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Minnesota Department of Transportation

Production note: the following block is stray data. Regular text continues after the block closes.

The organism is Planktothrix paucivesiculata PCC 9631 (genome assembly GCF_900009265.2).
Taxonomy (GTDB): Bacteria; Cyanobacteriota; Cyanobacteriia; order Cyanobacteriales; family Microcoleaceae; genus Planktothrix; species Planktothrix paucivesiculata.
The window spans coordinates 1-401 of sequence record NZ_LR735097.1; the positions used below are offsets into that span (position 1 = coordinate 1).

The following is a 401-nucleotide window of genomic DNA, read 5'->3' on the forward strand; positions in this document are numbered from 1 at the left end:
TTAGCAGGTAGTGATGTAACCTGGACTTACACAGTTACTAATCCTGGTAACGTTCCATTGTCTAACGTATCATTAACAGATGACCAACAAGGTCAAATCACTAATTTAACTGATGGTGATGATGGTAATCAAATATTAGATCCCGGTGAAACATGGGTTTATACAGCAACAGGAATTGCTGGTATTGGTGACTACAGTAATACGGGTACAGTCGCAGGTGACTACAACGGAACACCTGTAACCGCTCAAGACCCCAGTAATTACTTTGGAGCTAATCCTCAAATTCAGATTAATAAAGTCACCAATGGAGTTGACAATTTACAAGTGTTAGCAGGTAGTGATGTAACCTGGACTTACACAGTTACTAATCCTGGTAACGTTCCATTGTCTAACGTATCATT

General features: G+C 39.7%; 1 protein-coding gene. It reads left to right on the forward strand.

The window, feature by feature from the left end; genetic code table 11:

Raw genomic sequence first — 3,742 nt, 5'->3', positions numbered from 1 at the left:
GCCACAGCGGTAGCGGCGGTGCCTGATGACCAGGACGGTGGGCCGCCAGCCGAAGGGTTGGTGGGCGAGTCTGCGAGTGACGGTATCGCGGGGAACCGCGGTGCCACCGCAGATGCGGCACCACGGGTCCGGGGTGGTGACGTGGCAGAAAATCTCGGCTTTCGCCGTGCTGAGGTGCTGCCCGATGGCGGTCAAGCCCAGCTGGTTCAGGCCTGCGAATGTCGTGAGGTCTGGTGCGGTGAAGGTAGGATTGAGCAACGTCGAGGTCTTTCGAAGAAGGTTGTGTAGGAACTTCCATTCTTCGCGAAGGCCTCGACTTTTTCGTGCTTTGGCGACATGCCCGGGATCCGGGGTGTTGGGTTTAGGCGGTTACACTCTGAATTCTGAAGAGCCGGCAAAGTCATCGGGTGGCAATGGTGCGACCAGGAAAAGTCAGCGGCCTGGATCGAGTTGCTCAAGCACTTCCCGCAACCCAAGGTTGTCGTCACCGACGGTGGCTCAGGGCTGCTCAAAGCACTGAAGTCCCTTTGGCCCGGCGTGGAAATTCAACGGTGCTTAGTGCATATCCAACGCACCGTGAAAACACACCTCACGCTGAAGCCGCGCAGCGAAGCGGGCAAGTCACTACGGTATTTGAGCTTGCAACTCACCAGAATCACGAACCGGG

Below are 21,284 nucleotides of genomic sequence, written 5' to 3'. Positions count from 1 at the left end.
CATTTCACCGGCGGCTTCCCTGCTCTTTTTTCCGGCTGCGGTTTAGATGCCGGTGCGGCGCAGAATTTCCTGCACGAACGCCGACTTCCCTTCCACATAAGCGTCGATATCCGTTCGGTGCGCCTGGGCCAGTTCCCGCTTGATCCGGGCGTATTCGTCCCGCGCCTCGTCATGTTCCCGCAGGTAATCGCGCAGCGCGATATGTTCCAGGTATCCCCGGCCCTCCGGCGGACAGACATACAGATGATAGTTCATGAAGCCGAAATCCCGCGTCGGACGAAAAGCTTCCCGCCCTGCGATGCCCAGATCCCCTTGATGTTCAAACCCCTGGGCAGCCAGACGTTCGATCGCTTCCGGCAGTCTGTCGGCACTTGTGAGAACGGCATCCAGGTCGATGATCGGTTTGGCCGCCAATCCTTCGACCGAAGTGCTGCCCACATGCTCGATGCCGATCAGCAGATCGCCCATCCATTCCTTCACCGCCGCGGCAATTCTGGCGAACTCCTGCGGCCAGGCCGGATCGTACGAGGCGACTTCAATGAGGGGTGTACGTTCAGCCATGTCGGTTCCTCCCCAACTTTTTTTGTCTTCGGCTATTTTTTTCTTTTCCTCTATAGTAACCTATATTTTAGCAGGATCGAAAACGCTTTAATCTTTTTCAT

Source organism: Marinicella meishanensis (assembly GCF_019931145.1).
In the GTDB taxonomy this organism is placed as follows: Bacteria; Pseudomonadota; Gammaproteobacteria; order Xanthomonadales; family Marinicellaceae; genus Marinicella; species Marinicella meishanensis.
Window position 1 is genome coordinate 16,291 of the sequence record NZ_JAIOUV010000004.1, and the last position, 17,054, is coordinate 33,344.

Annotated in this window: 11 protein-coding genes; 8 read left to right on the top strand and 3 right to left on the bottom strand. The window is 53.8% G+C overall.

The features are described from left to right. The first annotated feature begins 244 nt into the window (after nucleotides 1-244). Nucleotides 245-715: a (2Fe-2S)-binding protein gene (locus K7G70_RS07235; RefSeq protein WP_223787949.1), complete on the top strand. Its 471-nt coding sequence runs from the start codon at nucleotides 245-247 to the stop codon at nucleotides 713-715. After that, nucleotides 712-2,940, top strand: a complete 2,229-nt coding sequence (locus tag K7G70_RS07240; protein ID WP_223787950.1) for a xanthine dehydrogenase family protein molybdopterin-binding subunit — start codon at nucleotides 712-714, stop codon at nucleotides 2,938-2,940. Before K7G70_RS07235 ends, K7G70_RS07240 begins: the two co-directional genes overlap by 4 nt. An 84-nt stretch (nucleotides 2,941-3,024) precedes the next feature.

Significant resources can be saved if reactive type of maintenance activities are replaced by proactive activities that could significantly extend the pavements service lives. Due to the complexity and the multitude of factors affecting the pavement deterioration process, the current guidelines for applying various maintenance treatments are based on empirical observations of the pavement surface condition with time. This report presents the results of a comprehensive research effort to identify the optimum timing of surface treatment applications by providing a better understanding of the fundamental mechanisms that control the deterioration process of asphalt pavements. Both traditional and nontraditional pavement material characterization methods were carried out. The nontraditional methods consisted of X-Ray Photoelectron Spectroscopy (XPS) for quantifying aging, while for microcracks detection, electron microprobe imaging test (SEM) and fluorescent dyes for inspection of cracking were investigated. A new promising area, the spectral analysis of asphalt pavements to determine aging, was also presented. Traditional methods, such as Bending Beam Rheometer (BBR), Direct Tension (DTT), Dynamic Shear Rheometer (DSR) and Fourier Transform Infrared Spectroscopy (FTIR) for asphalt binders and BBR and Semi-Circular Bending (SCB) for mixtures were used to determine the properties of the field samples studied in this effort. In addition, a substantial analysis of measured pavement temperature data from MnROAD and simulations of pavement temperature using a one-dimensional finite difference heat transfer model were performed.
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